Between 1980 and 2010, U.S. farmers nearly doubled corn production using slightly fewer fertilizer nutrients than were used in 1980. The announcement is based on fertilizer application rate data from USDA’s National Agricultural Statistics Service (NASS). Specifically, in 1980, farmers grew 6.64 billion bushels of corn using 3.9 lbs. of nutrients (N, P, K)/bushel. In 2010, they grew 12.45 billion bushels using 1.6 lbs. nutrients/bushel produced. In total, this represents an 87.5% increase in production in 2010 with 4% fewer nutrients during that same timeframe. Corn production accounts for half of U.S. fertilizer use, and experts estimate that 40 to 60% of world food production is attributable to fertilizers.   

“Through improvements in modern technology and old fashioned ingenuity, our farmers are using fertilizer with the greatest efficiency in history and have again shown why U.S. agriculture will continue to feed the world,” stated Ford West, president of The Fertilizer Institute. “Fertilizer nutrients are essential components in food, feed, fiber and fuel production and we anticipate that maximizing production from future new seed varieties will require a diet that can only be met through the efficient use of commercially produced fertilizers.”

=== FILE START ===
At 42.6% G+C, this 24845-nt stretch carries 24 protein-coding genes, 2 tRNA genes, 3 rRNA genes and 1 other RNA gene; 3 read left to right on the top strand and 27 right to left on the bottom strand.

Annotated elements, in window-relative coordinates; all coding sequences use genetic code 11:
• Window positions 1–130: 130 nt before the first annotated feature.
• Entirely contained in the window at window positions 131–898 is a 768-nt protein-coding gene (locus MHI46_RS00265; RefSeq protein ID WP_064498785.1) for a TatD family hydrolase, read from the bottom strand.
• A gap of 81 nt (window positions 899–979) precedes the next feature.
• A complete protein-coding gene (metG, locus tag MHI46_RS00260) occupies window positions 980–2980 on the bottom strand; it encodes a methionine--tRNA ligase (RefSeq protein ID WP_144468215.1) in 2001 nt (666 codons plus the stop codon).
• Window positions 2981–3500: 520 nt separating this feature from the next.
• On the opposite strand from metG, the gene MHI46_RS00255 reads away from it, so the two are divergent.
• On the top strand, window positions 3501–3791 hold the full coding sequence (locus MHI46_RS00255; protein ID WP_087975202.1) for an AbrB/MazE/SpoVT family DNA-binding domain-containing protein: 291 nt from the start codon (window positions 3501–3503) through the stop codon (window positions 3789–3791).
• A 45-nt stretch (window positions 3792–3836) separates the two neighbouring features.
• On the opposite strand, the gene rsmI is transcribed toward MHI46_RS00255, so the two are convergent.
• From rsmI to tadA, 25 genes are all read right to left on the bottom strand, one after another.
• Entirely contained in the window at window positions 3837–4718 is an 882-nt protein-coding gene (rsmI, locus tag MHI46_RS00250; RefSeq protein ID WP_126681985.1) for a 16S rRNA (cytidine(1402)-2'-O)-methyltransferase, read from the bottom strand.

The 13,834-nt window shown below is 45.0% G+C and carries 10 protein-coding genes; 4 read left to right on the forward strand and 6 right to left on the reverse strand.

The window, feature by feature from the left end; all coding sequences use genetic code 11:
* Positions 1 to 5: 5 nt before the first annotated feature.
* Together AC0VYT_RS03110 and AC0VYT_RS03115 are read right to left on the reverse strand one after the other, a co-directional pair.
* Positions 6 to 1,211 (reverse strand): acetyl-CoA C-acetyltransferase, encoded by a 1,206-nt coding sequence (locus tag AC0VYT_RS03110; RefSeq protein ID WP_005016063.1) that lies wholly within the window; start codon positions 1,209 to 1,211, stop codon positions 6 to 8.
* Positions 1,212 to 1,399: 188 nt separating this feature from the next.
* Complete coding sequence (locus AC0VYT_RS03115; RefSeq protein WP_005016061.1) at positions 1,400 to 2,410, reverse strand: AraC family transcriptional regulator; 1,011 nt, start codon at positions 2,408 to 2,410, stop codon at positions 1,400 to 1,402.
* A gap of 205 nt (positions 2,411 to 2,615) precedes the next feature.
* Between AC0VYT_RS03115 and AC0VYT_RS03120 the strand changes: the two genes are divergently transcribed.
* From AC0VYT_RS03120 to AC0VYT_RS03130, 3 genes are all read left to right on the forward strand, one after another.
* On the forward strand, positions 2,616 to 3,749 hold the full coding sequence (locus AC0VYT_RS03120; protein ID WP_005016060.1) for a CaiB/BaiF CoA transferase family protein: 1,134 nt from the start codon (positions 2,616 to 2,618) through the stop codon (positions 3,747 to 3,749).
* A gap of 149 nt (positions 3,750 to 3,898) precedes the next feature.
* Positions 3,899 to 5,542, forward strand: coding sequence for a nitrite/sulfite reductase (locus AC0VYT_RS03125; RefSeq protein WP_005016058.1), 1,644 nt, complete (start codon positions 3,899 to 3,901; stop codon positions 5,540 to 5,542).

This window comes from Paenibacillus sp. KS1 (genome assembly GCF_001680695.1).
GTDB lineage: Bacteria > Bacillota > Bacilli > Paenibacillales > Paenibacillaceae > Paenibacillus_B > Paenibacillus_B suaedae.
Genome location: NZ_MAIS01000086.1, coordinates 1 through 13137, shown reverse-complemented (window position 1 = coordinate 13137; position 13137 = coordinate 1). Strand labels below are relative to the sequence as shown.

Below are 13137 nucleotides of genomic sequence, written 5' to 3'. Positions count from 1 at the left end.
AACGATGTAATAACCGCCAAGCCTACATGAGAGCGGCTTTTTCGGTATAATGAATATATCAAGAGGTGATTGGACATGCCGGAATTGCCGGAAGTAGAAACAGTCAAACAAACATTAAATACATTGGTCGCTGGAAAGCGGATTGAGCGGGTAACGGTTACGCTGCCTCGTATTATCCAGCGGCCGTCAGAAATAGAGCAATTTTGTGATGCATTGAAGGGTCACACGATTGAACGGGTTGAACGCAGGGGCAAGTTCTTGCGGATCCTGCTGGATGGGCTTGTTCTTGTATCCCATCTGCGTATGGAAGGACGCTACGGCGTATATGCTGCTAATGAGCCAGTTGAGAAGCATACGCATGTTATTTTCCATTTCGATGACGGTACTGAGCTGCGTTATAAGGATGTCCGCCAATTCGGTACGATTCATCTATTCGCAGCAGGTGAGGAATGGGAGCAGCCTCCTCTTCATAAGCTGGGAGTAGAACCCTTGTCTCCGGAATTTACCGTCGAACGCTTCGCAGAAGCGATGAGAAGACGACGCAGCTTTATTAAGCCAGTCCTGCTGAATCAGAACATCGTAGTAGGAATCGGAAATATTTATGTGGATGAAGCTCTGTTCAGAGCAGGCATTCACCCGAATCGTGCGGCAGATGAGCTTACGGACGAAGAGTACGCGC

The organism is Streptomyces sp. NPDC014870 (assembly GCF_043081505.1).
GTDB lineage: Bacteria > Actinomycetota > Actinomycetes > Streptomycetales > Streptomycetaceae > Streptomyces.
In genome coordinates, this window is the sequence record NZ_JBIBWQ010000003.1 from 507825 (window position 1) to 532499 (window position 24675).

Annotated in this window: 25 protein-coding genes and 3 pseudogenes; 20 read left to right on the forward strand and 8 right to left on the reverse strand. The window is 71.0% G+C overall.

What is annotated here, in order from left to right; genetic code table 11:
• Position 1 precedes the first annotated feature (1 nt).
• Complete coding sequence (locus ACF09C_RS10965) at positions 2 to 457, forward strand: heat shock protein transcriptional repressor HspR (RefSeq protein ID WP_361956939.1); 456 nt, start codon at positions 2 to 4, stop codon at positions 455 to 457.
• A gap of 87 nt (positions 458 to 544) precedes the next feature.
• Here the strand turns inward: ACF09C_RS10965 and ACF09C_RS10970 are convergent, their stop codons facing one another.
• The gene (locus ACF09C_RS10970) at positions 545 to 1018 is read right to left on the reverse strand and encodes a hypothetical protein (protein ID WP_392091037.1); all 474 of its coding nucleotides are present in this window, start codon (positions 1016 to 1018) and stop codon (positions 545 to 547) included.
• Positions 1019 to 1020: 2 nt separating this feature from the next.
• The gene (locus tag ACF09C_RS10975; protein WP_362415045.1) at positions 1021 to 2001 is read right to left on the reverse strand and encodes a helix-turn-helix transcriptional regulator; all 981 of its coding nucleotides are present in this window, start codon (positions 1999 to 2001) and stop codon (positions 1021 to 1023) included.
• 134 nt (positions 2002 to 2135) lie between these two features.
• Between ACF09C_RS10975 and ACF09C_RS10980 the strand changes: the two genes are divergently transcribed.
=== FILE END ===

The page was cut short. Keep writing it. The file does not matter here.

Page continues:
This achievement shown in the USDA data is notable for its environmental, economic and social benefits. Each additional bushel of corn produced through these efficiencies can in turn produce either 6 lbs. of beef, 13 lbs. of pork, 20 lbs. of chicken, or 28 lbs. of fish for dinner plates in the United States and around the world.

Increasingly, U.S. farmers’ fertilizer use has been under intense scrutiny for its potential impact on water bodies such as the Chesapeake Bay and the Gulf of Mexico. The USDA data demonstrate that farmers are using fertilizer more precisely to produce a larger crop more efficiently.

The Fertilizer Institute represents the nation’s fertilizer industry. For more information, visit www.tfi.org/. For more information on the 4R nutrient stewardship, visit www.nutrientstewardship.com.